“Because I’ll take the fight to him,” Leif declares. “Come, we will visit my father.”

As Leif and his friends approach Eiriksstadir, they notice Eric sitting alone out front. He’s slumped-over the stone wall, as if a man broken. Leif can tell that Eric isn’t in a congenial mood. Not that he would ever get a job as a greeting hostess, Eric appears tired, worried, upset.

“Father, what bothers you?” Leif asks.

Eric, never one to mince words is direct, and to the point, “It’s Skalgrim, he took my cow. He came to the house the other day bearing several jugs of Madeira. I love Madeira, you know? We drank until I can’t remember anymore. You told me not to trust him. I should have listened.”

Leif shakes his head. He knows when Eric takes to drink, nothing good ever comes of it. Like the time back in Norway when Eric and his friends thought it would be great fun to paint King Olaf’s horses green. They broke into the royal stables, paint at the ready. But Eric forgot to close the barn door and before they could open the jugs of paint, the horses bolted and didn’t stop running until they reached Sweden. Olaf was not amused.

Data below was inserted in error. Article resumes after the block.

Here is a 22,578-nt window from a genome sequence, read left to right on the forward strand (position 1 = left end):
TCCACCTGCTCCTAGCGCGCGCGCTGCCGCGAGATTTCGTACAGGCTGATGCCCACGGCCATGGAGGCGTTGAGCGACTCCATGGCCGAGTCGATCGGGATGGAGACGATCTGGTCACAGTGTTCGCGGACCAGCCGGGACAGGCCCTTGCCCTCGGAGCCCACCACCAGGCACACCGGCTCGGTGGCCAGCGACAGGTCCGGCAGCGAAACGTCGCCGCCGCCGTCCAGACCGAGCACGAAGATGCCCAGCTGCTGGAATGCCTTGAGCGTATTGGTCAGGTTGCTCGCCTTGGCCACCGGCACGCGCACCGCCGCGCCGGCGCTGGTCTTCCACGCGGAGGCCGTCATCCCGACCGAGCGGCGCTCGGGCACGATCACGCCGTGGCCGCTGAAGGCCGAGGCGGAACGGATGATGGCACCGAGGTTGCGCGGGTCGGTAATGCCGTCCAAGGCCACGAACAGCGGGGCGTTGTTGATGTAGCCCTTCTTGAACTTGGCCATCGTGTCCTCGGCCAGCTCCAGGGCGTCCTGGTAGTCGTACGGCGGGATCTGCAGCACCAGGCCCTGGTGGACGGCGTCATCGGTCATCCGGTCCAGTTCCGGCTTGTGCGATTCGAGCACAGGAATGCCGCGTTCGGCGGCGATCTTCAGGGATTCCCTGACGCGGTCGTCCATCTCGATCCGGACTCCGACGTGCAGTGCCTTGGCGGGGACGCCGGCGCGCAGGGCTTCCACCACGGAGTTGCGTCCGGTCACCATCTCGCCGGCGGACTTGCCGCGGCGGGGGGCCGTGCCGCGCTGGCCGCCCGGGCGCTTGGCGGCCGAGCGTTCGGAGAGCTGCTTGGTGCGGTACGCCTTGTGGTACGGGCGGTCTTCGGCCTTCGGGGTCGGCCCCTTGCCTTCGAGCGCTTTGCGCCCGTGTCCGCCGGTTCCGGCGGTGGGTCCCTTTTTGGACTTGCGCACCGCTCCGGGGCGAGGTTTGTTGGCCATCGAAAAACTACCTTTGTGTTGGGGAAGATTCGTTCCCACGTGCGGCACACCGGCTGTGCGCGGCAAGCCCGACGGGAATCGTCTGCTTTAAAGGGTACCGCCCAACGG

“When I awoke, my cow’s gone,” Eric explains.

Leif furrows his brow. Now, he not only has to challenge Skalgrim’s demand for twenty pieces of silver, but he must also defend his father’s honor and reclaim their property. He knows it will not be easy. Skalgrim is battle tested, has a short temper and will take a life if given the least provocation.

“Skalgrim is the reason for our visit,” Leif explains. “We will return your property.”

Eric’s mood improves, “My boys, you make me proud. Come inside the house.” But as he hops down from the stone wall, Eric catches a whiff of Leif and the others, “But first, you must get clean. You smell like poop.”